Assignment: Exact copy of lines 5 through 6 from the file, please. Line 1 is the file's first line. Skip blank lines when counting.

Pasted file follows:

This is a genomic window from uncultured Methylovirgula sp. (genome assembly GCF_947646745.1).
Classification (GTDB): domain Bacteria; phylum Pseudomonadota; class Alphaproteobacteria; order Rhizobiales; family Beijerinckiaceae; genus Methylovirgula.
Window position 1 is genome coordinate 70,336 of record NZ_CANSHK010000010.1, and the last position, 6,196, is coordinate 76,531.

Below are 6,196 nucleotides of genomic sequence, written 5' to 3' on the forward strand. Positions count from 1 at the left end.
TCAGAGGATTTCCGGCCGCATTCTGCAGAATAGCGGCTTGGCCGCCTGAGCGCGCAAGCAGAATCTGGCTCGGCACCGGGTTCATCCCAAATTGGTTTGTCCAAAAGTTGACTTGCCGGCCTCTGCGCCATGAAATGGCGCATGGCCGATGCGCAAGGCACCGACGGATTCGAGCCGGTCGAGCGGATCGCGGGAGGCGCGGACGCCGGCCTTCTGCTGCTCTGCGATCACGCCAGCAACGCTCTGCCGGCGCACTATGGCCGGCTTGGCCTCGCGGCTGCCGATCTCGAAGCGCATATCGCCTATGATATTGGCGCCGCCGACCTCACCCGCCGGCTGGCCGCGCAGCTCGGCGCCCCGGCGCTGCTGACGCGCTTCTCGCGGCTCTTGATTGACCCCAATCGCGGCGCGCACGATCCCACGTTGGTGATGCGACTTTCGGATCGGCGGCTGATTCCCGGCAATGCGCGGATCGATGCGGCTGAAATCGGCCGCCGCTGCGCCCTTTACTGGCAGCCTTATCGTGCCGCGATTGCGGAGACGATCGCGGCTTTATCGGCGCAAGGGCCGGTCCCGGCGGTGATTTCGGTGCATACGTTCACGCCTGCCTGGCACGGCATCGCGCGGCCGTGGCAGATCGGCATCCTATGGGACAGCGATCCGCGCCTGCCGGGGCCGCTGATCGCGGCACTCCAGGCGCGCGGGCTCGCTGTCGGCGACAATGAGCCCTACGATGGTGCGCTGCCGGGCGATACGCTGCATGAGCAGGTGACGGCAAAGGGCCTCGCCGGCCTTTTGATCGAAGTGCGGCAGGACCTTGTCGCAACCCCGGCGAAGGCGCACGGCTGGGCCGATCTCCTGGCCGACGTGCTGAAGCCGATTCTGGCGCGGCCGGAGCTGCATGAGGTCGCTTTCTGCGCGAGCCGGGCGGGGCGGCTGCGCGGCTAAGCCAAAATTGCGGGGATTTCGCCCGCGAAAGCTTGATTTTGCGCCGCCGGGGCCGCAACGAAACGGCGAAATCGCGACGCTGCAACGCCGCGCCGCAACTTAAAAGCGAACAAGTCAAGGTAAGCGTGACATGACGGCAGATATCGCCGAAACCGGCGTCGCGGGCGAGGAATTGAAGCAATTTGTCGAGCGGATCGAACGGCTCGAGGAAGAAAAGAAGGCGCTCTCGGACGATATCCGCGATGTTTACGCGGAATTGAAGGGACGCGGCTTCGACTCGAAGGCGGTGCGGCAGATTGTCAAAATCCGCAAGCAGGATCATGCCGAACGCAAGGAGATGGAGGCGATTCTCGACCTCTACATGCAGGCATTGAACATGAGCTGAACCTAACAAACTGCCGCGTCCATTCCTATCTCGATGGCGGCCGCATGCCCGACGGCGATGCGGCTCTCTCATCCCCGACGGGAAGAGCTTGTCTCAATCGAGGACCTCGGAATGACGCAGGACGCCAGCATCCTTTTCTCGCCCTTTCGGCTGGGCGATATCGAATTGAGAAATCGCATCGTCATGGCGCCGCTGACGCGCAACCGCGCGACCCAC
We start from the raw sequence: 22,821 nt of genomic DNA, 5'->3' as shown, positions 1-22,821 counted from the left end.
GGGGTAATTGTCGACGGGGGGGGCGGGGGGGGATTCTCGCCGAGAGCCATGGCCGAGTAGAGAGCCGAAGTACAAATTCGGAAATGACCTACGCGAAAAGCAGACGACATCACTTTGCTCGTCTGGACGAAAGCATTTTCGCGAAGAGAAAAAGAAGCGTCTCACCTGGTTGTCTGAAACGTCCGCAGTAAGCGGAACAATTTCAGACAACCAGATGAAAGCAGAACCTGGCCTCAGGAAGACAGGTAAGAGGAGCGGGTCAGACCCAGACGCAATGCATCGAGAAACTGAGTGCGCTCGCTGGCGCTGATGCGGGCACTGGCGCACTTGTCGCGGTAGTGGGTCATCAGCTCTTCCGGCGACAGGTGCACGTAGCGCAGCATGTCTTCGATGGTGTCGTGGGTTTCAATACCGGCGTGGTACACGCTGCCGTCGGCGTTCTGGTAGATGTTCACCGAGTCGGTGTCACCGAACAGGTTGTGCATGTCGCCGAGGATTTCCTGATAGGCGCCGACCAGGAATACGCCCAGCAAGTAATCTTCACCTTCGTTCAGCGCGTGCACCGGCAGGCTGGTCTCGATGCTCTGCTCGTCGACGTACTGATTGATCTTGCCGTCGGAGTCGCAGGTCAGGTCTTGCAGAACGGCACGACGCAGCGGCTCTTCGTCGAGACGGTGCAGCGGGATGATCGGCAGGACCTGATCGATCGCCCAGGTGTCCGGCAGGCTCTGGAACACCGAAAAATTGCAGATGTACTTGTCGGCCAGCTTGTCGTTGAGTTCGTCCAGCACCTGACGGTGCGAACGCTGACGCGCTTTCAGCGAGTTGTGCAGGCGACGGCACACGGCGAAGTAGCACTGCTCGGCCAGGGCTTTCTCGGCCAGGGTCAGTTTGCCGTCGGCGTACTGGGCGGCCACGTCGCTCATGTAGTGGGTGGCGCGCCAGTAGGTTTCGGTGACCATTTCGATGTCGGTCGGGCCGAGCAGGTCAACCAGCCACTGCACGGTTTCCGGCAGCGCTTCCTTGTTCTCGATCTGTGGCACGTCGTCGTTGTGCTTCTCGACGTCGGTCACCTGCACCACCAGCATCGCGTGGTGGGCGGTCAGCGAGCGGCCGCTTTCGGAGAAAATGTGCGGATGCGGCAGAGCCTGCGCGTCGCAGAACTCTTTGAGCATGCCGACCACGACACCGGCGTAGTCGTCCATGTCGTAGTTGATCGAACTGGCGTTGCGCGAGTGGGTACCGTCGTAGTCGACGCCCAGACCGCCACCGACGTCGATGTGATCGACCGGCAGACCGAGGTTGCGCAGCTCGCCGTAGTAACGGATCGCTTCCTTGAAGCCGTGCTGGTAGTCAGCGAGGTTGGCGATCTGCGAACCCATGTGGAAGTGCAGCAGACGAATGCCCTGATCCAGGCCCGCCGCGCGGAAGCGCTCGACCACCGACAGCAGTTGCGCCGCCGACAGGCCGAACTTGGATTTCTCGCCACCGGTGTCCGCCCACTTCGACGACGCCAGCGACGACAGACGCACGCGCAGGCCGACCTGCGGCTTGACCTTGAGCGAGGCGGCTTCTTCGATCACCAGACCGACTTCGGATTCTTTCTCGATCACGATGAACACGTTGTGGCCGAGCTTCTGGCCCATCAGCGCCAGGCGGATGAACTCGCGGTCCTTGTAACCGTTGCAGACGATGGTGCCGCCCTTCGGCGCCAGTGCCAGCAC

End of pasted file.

TCAGAGGATTTCCGGCCGCATTCTGCAGAATAGCGGCTTGGCCGCCTGAGCGCGCAAGCAGAATCTGGCTCGGCACCGGGTTCATCCCAAATTGGTTTGTCCAAAAGTTGACTTGCCGGCCTCTGCGCCATGAAATGGCGCATGGCCGATGCGCAAGGCACCGACGGATTCGAGCCGGTCGAGCGGATCGCGGGAGGCGCGGACGCCGGCCTTCTGCTGCTCTGCGATCACGCCAGCAACGCTCTGCCGGCGCACTATGGCCGGCTTGGCCTCGCGGCTGCCGATCTCGAAGCGCATATCGCCTATGATATTGGCGCCGCCGACCTCACCCGCCGGCTGGCCGCGCAGCTCGGCGCCCCGGCGCTGCTGACGCGCTTCTCGCGGCTCTTGATTGACCCCAATCGCGGCGCGCACGATCCCACGTTGGTGATGCGACTTTCGGATCGGCGGCTGATTCCCGGCAATGCGCGGATCGATGCGGCTGAAATCGGCCGCCGCTGCGCCCTTTACTGGCAGCCTTATCGTGCCGCGATTGCGGAGACGATCGCGGCTTTATCGGCGCAAGGGCCGGTCCCGGCGGTGATTTCGGTGCATACGTTCACGCCTGCCTGGCACGGCATCGCGCGGCCGTGGCAGATCGGCATCCTATGGGACAGCGATCCGCGCCTGCCGGGGCCGCTGATCGCGGCACTCCAGGCGCGCGGGCTCGCTGTCGGCGACAATGAGCCCTACGATGGTGCGCTGCCGGGCGATACGCTGCATGAGCAGGTGACGGCAAAGGGCCTCGCCGGCCTTTTGATCGAAGTGCGGCAGGACCTTGTCGCAACCCCGGCGAAGGCGCACGGCTGGGCCGATCTCCTGGCCGACGTGCTGAAGCCGATTCTGGCGCGGCCGGAGCTGCATGAGGTCGCTTTCTGCGCGAGCCGGGCGGGGCGGCTGCGCGGCTAAGCCAAAATTGCGGGGATTTCGCCCGCGAAAGCTTGATTTTGCGCCGCCGGGGCCGCAACGAAACGGCGAAATCGCGACGCTGCAACGCCGCGCCGCAACTTAAAAGCGAACAAGTCAAGGTAAGCGTGACATGACGGCAGATATCGCCGAAACCGGCGTCGCGGGCGAGGAATTGAAGCAATTTGTCGAGCGGATCGAACGGCTCGAGGAAGAAAAGAAGGCGCTCTCGGACGATATCCGCGATGTTTACGCGGAATTGAAGGGACGCGGCTTCGACTCGAAGGCGGTGCGGCAGATTGTCAAAATCCGCAAGCAGGATCATGCCGAACGCAAGGAGATGGAGGCGATTCTCGACCTCTACATGCAGGCATTGAACATGAGCTGAACCTAACAAACTGCCGCGTCCATTCCTATCTCGATGGCGGCCGCATGCCCGACGGCGATGCGGCTCTCTCATCCCCGACGGGAAGAGCTTGTCTCAATCGAGGACCTCGGAATGACGCAGGACGCCAGCATCCTTTTCTCGCCCTTTCGGCTGGGCGATATCGAATTGAGAAATCGCATCGTCATGGCGCCGCTGACGCGCAACCGCGCGACCCAC
We start from the raw sequence: 22,821 nt of genomic DNA, 5'->3' as shown, positions 1-22,821 counted from the left end.